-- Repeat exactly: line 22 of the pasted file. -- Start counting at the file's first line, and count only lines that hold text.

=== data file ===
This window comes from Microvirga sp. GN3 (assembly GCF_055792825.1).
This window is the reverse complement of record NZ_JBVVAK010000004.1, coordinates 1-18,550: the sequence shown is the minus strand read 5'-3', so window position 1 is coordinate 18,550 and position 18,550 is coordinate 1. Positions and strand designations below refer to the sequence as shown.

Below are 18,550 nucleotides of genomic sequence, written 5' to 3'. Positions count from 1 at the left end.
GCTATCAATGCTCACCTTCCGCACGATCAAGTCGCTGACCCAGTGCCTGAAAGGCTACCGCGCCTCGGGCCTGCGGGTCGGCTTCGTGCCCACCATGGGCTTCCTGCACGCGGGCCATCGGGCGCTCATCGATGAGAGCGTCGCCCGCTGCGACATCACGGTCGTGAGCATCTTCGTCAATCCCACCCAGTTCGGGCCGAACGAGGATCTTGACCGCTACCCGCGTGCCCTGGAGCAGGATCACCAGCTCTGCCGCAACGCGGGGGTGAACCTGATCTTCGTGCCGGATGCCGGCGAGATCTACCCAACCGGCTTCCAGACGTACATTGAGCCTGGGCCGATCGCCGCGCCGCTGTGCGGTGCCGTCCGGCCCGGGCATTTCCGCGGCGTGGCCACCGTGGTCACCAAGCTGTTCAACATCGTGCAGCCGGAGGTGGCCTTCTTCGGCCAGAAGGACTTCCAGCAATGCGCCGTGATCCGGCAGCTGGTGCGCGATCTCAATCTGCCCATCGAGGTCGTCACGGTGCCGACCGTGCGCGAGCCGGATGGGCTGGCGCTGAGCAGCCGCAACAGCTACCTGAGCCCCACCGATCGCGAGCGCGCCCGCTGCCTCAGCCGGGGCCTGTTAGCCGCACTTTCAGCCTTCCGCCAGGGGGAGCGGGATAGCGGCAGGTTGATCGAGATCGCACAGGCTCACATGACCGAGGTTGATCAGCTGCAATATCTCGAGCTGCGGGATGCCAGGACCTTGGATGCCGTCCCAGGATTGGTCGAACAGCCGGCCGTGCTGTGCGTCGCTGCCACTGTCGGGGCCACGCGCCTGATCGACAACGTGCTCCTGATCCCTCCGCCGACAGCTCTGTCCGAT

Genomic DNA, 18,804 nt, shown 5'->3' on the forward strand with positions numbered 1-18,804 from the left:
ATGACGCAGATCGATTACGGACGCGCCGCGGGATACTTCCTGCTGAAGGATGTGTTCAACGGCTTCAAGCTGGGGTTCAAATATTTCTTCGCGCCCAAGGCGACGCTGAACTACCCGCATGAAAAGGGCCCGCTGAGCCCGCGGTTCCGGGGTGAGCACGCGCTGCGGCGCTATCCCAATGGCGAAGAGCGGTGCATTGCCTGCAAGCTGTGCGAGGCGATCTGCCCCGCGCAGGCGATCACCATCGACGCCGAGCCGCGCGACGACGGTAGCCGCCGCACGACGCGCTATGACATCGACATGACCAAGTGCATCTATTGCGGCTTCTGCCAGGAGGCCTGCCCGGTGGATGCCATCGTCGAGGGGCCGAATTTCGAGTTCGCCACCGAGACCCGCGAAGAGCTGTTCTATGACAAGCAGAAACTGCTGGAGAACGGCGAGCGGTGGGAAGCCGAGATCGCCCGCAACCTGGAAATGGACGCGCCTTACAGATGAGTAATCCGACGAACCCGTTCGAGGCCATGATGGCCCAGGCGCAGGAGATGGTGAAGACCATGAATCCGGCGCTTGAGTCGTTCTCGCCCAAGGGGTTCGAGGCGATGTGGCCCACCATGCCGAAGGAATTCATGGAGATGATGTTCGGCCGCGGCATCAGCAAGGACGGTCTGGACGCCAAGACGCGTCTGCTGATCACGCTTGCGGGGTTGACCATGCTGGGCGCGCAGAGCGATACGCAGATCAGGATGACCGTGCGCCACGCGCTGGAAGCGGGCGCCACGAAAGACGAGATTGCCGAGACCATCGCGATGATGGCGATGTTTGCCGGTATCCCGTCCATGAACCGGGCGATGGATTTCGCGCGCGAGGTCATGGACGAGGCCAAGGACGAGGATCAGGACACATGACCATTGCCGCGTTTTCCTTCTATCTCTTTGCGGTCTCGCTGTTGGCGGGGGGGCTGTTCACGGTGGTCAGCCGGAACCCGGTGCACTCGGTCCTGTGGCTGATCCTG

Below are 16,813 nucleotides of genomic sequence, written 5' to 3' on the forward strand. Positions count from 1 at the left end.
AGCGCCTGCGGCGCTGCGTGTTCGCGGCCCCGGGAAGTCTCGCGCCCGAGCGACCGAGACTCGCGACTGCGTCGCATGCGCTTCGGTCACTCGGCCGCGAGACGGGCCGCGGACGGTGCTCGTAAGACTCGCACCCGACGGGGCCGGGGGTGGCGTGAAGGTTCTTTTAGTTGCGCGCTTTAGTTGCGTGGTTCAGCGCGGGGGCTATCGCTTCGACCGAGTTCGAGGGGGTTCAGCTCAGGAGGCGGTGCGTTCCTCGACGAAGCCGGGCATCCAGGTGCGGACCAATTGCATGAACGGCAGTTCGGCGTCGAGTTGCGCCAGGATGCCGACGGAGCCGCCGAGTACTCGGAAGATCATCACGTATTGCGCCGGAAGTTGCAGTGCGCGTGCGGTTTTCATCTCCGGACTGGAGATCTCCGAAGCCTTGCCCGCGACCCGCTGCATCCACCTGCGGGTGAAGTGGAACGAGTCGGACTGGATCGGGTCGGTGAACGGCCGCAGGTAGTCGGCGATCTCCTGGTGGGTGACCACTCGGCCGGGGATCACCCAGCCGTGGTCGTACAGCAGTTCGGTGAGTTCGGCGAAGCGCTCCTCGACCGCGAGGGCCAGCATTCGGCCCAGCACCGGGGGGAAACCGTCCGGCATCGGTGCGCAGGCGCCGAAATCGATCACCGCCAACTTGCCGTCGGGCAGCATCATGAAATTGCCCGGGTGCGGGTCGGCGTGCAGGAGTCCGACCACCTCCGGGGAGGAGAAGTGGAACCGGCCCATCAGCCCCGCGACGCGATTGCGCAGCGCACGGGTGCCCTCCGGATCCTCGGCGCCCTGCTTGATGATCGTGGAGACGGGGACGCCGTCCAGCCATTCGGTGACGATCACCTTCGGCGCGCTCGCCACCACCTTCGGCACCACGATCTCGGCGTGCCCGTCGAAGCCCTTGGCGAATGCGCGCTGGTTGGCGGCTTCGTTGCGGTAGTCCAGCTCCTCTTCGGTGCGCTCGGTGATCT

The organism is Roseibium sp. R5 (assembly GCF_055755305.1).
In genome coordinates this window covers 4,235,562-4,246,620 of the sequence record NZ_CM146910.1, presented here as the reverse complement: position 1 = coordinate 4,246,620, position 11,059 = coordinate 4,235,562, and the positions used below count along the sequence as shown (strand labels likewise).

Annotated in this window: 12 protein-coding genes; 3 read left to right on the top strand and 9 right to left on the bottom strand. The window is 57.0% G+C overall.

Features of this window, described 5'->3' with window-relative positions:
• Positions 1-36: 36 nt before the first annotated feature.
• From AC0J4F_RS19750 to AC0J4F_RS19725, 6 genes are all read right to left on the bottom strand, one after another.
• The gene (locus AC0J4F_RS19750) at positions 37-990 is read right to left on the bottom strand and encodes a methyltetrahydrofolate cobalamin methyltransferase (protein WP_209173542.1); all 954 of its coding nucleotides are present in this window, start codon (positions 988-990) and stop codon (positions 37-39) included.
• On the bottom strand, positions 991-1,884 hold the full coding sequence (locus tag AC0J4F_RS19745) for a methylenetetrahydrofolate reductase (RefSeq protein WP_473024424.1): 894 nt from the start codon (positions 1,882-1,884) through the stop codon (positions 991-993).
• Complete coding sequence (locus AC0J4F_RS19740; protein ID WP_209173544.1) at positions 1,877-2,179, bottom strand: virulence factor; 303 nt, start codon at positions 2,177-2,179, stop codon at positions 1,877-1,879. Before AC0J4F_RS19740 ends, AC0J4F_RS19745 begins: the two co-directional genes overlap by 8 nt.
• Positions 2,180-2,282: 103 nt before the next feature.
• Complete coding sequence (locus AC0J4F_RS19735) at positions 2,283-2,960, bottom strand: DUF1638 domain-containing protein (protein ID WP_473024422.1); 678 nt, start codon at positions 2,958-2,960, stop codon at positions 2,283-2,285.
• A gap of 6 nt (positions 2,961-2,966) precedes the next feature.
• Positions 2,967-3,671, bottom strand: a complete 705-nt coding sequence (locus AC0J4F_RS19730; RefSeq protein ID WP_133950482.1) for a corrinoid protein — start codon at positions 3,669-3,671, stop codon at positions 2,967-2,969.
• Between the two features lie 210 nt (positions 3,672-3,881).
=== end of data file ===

• Between the two features lie 210 nt (positions 3,672-3,881).